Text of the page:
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Thread: Questions on tire air pressure and winch cables vs ropes

  1. #1
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    Default Questions on tire air pressure and winch cables vs ropes

    First off, the sidewalls on my tires say inflate to 7psi max. How much pressure do you normally run and why? I set mine all at 4psi for now. Not sure if that is too soft or not.

    Second, let's talk winches, not wenches. The cable on my Warn is flat in some spots and a few wires are broken here and there. Still, at what looks like 1/4" cable, it is plenty strong to pull a quad out of a hole. It does look pretty short though. There is lots of room left on the drum.
    How many feet of cable do you run on your drum? Is there any reason not to put on the max that it will hold?
    Have you ever used the Kevlar rope? What are the pros and cons about changing the wire rope out for Kevlar?

    Thanks guys,
    ARR

  2. #2
    Member 2dawgs's Avatar
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    Well, on the tire pressure. I'd say if you are just puttin around 4 psi is probrably fine, but if your riding gets a bit spirited take the pressure to max. Quad or SxS? Higher tire pressure will help stiffen the side wall and allow the bike to handle better, plus it'll help keep your wheels from finding rocks, and pinching holes in the tire beads.
    The winch, I use the kevlar rope, have been for some time. For me, its just easer to use. If it does break, it won't come flying back to ya, it just lays down on the ground. Wire rope/cable has a tendency to seek you, or anyone around you, out when it breaks. Kevlar cuts easier from chafing on trees or rocks.
    Just a few of my observations. Both work fine, I think its just a matter of preferance.
    I just replaced my kevlar rope, I belive it's 50'.
    Last edited by 2dawgs; 05-24-2011 at 23:55. Reason: speeling

  3. #3
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    Generally you can fit 50 ft of 3/16" synthetic winch rope on a drum, and 40 ft of 1/4". 3/16" rated ~ 5400 lbs, 1/4" rated ~ 8600 lbs, depending on brand. I have the 40' of 1/4" amsteel blue synthetic on a viper max 3500 lb winch. If you think 40' is just not long enough for you, you can always use extensions. I carry another rope around 50' just in case I am too far away from a anchor point, or if for some reason my rope breaks to the point it needs to be replaced. You can also carry a winch anchor. As stated before, when it breaks, it falls to the ground. If it does break, you can always tie it back together, unlike steel cable. 1/7th the weight of steel cable. It has no memory and will not kink like steel. It floats. Will not cut your hands on the fray like steel. Wont freeze, rust, or absorb water.

    As far as tire pressure. I personally run mine at 4-5 psi. Better traction, softer ride, more tire roll under high speed cornering. If you go to low you might have a hard time keeping the bead seated. I've heard of some guys pressuring up to over 10 and beyond. You can float water very well with 10+, but it sure makes for a stiff ride.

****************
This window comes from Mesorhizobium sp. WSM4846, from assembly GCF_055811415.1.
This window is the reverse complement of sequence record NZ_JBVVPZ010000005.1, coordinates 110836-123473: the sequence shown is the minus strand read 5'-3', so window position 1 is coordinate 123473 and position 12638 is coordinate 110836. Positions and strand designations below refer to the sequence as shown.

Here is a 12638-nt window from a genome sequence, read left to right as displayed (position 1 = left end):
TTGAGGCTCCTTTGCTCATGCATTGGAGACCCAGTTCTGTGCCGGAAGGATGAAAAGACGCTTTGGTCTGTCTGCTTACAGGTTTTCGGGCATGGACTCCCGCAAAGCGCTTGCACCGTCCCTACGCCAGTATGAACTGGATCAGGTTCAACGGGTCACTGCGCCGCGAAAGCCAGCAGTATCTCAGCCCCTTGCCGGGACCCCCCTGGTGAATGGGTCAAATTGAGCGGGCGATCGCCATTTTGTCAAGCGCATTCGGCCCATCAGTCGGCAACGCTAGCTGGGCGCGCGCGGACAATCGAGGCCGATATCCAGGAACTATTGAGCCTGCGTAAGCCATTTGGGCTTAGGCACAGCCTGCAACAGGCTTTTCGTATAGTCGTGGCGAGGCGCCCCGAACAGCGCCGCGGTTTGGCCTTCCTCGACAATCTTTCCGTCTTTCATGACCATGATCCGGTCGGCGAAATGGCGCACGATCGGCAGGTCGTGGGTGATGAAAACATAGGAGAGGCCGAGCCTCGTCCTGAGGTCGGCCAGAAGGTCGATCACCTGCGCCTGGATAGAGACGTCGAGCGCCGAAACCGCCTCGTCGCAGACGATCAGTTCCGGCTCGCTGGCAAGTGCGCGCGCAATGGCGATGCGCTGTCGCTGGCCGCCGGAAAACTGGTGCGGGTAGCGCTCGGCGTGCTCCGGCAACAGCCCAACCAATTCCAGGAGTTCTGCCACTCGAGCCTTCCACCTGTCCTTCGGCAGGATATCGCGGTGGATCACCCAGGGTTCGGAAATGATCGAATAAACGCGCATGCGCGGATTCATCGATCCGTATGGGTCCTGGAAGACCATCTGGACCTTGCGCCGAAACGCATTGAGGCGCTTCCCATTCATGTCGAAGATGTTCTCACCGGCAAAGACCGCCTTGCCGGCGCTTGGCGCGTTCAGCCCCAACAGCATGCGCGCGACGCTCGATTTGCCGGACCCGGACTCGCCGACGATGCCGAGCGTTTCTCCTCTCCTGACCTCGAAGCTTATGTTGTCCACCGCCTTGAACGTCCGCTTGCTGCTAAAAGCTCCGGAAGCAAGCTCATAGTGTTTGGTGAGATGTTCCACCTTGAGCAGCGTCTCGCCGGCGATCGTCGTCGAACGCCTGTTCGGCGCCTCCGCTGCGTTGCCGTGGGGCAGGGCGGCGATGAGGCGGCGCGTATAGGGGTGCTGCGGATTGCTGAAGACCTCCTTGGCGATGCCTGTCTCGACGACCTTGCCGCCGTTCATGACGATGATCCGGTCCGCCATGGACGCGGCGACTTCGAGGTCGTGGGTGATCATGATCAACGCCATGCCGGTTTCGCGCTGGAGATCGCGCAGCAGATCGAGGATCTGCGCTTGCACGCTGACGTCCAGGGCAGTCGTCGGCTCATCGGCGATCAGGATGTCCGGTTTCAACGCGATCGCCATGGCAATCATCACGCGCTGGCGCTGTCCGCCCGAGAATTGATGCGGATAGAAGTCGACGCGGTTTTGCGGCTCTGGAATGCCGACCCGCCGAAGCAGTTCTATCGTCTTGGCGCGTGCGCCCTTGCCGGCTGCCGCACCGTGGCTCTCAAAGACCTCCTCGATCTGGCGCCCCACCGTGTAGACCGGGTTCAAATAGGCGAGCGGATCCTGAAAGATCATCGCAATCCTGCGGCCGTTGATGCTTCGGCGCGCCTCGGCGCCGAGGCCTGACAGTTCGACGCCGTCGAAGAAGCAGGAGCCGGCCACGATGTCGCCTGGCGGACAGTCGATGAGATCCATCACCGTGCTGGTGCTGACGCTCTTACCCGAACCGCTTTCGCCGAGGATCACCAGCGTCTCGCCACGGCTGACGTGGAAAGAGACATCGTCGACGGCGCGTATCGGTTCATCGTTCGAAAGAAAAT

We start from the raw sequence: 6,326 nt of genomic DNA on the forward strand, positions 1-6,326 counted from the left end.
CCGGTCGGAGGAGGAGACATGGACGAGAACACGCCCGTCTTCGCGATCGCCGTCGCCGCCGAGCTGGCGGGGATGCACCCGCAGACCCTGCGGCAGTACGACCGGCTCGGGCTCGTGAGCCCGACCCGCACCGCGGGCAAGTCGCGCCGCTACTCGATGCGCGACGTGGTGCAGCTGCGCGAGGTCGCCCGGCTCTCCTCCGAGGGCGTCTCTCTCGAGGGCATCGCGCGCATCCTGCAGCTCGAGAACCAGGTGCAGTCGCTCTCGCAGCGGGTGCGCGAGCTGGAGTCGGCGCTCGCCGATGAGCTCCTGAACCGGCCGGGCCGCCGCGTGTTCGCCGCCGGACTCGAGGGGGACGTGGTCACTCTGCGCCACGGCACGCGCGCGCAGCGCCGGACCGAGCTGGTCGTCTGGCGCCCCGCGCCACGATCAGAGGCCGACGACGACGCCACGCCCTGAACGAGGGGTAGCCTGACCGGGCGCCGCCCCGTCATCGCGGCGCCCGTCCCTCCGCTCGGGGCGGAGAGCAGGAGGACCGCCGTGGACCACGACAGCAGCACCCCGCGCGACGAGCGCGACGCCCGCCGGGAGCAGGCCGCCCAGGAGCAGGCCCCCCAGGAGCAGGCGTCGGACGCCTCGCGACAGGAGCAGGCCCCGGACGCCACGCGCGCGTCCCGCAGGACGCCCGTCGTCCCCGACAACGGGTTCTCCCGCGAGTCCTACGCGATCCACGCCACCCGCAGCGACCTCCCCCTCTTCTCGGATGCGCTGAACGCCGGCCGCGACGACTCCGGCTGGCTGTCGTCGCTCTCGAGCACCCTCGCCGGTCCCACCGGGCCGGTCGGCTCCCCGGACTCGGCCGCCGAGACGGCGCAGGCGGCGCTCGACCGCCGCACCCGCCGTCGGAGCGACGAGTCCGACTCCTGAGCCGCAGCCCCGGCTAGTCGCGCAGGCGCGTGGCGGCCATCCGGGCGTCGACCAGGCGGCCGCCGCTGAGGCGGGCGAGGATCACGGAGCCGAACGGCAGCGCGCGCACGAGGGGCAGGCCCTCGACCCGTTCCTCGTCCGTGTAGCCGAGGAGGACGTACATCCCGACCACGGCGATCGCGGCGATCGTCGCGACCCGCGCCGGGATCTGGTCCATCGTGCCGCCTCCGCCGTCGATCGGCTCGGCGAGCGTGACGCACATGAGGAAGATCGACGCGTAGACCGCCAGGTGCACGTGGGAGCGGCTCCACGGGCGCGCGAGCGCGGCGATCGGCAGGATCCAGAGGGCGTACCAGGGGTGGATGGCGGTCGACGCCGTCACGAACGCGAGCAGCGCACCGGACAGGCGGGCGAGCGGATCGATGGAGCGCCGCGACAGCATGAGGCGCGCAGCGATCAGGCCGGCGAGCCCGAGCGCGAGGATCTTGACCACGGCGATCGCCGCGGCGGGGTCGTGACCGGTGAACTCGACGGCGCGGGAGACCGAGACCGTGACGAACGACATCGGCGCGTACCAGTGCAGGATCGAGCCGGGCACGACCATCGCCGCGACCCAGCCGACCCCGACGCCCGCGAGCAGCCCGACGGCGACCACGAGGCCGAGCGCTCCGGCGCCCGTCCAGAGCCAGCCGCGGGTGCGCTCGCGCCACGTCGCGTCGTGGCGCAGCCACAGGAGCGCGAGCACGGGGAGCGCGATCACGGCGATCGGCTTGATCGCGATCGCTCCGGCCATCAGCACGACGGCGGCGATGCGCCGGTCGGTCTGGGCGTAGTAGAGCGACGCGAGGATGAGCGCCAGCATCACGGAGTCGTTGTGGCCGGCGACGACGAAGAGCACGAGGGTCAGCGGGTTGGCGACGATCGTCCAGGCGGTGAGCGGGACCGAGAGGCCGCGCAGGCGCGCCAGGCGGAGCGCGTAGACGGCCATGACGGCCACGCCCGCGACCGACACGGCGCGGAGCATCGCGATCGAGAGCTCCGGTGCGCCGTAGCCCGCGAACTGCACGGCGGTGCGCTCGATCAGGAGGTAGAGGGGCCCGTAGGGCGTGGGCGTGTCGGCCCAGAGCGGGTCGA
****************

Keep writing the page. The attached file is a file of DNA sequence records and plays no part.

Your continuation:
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    Everything these guys said and here are couple more tips or information. Tire pressure - depends on the vehicle. Most tires are rated for wheeler use. If you're using a UTV then you may need to up the psi, if not on the sidewall or website give a call to the manufacturer. It's my experience that they don't make different tires for atv's vs. utv's so they are stamped with minimum and max psi or most of the users. I run my ITP 589's at 10 psi and I have a Ranger 6X6.

    Winch rope - regarding how much to put on. I would not put on the max amount that it will hold. 50' is enough and carry extra tow straps. The reason being is that you will find yourself in a situation where you are winching off at an angle and the winch cable or rope will spool all to one side and if there is too much rope on the drum then you'll run out of room and it will pinch. 50' will allow you to leave the recommended one layer of wrap on the drum and winch all the rope to one side and not bind. Also, your winch has the most power when the most line is out. As the winch spools up rope it is loosing winching power. So, when winching yourself out you want to pull most of your 50' out leaving at least one layer of wrap on the drum to get maximum winching. I know it's a pain, but pulling your winch line out and then re-winching it back everytime in a nice wrap will keep the rope in better condition over longer period of time instead of using only the first 20 feet all the time.

  5. #5
    Member Spookum's Avatar
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    Another reason not to run a full drum is that what ever your winch is rated for, the pulling power falls off rapidly the further from the drum you go. So if you only have the last wrap on the drum and you have a 3500lbs winch, that is where it is truly at 3500lbs Now if you spool it all up and full, and only winch off of that little bit on top, it is only pulling like 1500 to 2000lbs. This makes the winch work harder all the time. I dont often winch out further than 20 feet, as it is normally a monster hole i got stuck in rather than a big long swamp. 20' of rope or cable is fine, just wrap good strong straps around your racks so they are easy to get to.

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